These days when you see something with the title of "White House Blues" a million possibilities spring to mind. Perhaps it is about the election and who will be entering the White House. Maybe it is an expression of sadness concerning Obama's upcoming departure. Those blues themes would make sense where this a protest song. It would be an expression of unhappiness with the country and where it is going.
In this particular case, however, I am thinking of something else. You might have to turn up the volume on the video but it is what we've got. "White House Blues" is an old song, first recorded by the banjo player Charlie Poole back in 1926. However, it is probably even older than that. Poole, himself, knew a thing or two about the blues in both his musical and personal life. A factory worker, musical visionary, and hard drinker, Poole died of heart attack in 1931, bringing a 13-week bender to a close. Yes. He had been drinking steadily for 13 weeks.
The purpose of this song--other than to entertain--is actually historical. That is, it preserves a moment in history. The song, itself, is about the 1931 assassination of President McKinley by the anarchist Leon Czolgosz. Mckinley was shot twice. One of the bullets was found. However, the other one got lost somewhere in the soft tissue of the corpulent president and gangrene set in.. This is why both our version and Poole's begins with the lines "McKinley hollered, McKinley squalled, the doctor said 'McKinley I can't find the ball.' You're bound to die. You're bound to die.." It is historically accurate! Cheerful.
In fact, this song is oddly perky, which is what initially attracted me to it. The juxtaposition of words and tone may be part of the reason for its survival. Folk music loves a dance-able murder ballad. In addition the chord progression is very simple and fun to play, so many gifted bluegrass musicians use it as a platform for their improvisational solos. There are plenty of examples of this online. The singers mess a bit with the tune to fit their own treatment as well as that of the soloists. That is OK. It is a folk song. Again...you can't break it.
I also find it interesting because of its rather casual treatment of violence. A couple of weeks after we played this in church, The country experienced the Orlando nightclub shooting and a number of similar events in short order. Shootings of and by police have increasingly appeared in the news. Even politicians began to make threats toward their opponents. This song reminds us that we have struggled with issues like these for a long time.
On the technical side, this song makes ample use of 7th chords. This is a key aspect of much of the blues. 7th chords make the song sound ragged and "unfinished" to modern pop-infested ears. Thank God for that! As with the last one, I encourage you to sing along with recordings to learn the words. However, here are the chord changes: G/G7/C7/G7/D7/G. Some folks make that middle G7 (after the C7) a regular G. You can if you want. I do not.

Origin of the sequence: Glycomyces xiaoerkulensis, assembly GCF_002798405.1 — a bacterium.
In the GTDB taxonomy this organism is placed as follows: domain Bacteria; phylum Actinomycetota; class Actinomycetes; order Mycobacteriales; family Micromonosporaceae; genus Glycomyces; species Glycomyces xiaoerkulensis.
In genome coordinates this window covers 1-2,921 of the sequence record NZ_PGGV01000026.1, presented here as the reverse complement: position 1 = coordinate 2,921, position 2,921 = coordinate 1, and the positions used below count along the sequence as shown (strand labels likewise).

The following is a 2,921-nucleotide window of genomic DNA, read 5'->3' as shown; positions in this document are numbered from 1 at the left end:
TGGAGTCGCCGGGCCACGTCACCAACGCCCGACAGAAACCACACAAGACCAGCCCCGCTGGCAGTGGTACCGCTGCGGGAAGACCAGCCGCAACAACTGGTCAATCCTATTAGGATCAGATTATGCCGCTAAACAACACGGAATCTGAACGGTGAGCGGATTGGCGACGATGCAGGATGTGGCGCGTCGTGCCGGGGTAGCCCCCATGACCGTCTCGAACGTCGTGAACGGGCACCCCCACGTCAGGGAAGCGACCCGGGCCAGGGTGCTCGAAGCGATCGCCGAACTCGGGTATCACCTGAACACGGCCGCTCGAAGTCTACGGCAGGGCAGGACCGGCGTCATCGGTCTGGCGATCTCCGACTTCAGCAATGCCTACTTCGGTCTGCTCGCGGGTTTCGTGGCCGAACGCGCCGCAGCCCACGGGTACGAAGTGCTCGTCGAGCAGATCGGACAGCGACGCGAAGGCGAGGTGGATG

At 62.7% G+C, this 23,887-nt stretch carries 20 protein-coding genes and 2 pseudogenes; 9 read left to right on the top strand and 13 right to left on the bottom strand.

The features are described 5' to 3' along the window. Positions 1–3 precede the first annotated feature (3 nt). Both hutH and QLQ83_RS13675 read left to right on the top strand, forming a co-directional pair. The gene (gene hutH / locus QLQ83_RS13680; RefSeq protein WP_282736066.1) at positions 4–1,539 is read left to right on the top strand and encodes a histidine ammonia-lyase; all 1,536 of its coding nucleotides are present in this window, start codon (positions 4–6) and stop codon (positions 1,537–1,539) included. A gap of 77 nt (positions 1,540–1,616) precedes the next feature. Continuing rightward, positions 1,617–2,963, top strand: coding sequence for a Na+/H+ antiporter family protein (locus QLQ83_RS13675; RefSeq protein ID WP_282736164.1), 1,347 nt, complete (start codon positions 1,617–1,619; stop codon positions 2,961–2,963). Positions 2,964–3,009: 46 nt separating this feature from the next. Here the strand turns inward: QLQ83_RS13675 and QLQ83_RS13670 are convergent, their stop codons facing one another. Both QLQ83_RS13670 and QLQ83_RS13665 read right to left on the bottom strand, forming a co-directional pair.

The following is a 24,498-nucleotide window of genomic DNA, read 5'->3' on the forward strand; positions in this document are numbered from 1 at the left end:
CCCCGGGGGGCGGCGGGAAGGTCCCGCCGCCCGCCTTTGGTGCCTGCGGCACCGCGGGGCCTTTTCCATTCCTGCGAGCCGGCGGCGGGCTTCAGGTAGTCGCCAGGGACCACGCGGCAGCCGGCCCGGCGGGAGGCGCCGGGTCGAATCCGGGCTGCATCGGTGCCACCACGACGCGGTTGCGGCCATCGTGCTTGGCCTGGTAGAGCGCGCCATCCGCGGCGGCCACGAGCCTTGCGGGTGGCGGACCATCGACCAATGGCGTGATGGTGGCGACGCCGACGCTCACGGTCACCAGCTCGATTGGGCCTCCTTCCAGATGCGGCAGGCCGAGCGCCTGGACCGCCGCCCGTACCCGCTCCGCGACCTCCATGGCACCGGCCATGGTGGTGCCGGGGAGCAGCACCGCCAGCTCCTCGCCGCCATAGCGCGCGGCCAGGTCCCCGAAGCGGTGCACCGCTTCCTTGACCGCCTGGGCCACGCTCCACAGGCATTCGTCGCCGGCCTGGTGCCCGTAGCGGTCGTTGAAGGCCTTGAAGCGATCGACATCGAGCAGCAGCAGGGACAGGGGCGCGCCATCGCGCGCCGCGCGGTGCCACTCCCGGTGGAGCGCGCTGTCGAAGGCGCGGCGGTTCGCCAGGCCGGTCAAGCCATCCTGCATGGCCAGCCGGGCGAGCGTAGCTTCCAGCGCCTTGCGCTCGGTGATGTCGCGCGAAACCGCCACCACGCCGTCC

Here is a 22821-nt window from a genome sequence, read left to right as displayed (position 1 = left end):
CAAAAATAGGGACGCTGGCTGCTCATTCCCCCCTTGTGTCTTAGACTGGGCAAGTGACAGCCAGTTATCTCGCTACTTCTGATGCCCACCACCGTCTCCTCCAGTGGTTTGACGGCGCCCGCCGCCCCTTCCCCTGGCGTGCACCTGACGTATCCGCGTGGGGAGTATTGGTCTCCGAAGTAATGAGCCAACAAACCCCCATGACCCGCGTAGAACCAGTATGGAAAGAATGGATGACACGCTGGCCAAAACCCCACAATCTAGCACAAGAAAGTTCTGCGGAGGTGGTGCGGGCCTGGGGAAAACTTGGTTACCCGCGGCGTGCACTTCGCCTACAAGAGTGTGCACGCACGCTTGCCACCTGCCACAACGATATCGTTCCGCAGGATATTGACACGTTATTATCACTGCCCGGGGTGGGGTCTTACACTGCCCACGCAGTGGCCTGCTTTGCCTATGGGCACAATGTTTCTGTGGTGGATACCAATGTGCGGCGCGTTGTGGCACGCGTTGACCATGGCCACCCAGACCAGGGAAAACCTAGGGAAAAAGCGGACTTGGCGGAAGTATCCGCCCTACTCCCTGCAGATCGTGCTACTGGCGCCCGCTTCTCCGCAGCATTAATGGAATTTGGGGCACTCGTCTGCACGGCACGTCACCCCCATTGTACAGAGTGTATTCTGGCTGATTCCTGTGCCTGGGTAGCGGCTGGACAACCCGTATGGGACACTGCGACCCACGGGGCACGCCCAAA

In the video I actually have the uke capo'ed at the 9th fret. I did this to get it out of the range of the banjo. The song is still in G but the chord forms are in C (C/C7/F7/C7/C). Also, I violated ukulele orthodoxy by using a pick! The was done for reasons of texture and volume. Volume is also why I used the "Fluke" instead of a more conventional uke. It is the loudest thing I've got...other than the mando of course.
As you can see we have a slightly different instrumentation on this from what one might think. We have a uke, a banjo, and a bass. Each instrument keeps out of the way of the others. We didn't use a regular guitar because this way it had more of an "Old Time" feel. Guitars were actually a bit late to American music (certainly when compared to the banjo). Also, the uke and the banjo are two of the greatest instruments our country ever produced. They deserve to be heard!
Anyway, here it is, a song from another era that--like ours--was filled with stress and division. Maybe that is one of its most important functions for today. As a country we have been bitterly divided before but have found a way to come back together and move on. Perhaps looking into the past, we can gain some assurance that we will survive yet again.
If you check out other videos you will see the range of approaches and treatments. I am including two here.
The first is the original recording by Charlie Poole.
Here is a different video featuring the bluegrass tendency to use it as a platform for solos...